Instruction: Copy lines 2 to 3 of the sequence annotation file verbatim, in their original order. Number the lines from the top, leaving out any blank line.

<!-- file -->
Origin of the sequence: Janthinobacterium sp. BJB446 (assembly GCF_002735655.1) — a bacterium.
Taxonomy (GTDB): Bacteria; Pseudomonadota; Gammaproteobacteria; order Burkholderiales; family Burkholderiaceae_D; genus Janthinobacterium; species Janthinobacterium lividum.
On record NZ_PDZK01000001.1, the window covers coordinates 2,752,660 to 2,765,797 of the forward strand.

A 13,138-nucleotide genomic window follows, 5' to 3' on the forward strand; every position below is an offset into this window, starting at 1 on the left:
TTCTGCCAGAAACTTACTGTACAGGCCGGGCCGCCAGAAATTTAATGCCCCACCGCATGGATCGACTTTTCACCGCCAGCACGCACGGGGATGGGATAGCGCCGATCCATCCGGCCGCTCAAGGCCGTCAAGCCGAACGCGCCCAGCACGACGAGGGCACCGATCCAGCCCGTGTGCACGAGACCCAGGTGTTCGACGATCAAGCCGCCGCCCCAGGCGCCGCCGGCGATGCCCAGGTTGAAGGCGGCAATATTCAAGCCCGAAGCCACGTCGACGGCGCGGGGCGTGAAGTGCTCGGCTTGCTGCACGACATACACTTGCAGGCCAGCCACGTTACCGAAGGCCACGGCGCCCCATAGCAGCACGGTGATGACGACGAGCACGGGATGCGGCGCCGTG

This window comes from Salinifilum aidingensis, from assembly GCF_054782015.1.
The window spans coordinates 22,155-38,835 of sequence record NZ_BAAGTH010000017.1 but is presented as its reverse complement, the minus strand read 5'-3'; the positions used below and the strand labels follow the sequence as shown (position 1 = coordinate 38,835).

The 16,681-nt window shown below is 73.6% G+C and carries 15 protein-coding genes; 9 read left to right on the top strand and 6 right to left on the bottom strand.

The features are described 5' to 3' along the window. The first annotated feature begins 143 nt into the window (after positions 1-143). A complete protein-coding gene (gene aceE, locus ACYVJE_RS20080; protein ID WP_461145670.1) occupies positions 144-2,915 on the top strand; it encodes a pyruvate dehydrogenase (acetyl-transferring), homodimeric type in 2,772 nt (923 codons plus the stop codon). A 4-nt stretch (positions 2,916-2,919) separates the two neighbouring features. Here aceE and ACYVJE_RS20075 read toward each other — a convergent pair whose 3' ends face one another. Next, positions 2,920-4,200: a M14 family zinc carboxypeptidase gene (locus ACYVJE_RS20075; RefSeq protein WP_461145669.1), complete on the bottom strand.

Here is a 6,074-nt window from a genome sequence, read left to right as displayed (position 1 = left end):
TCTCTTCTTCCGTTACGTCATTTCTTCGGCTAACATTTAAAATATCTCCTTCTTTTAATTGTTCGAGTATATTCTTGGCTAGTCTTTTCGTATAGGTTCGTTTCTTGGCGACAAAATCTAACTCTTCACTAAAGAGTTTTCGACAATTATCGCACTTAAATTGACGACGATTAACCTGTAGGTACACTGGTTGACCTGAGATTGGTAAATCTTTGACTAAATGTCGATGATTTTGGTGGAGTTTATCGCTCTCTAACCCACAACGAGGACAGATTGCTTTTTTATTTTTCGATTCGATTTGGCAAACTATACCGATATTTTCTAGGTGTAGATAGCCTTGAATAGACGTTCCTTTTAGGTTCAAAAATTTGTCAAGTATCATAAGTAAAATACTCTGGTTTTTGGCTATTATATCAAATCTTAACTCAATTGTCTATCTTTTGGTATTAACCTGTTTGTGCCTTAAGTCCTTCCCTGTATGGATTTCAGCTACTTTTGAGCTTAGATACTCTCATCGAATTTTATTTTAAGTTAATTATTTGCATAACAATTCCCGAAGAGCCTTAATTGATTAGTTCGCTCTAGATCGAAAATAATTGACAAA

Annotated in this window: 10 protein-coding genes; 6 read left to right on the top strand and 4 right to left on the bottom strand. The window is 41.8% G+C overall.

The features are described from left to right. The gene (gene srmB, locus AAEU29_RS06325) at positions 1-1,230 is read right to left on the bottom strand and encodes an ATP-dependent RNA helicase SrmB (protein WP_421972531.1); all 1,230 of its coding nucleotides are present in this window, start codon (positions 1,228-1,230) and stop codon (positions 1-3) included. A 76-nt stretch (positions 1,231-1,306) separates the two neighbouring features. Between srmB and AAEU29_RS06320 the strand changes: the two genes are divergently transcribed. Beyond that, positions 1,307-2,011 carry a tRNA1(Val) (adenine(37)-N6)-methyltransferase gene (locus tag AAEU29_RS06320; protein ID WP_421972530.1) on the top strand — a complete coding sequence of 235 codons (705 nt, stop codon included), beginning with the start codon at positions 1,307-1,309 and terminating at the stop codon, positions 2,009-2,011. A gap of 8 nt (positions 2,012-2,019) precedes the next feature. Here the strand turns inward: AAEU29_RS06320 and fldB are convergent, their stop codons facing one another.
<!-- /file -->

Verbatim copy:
Taxonomy (GTDB): Bacteria; Pseudomonadota; Gammaproteobacteria; order Burkholderiales; family Burkholderiaceae_D; genus Janthinobacterium; species Janthinobacterium lividum.
On record NZ_PDZK01000001.1, the window covers coordinates 2,752,660 to 2,765,797 of the forward strand.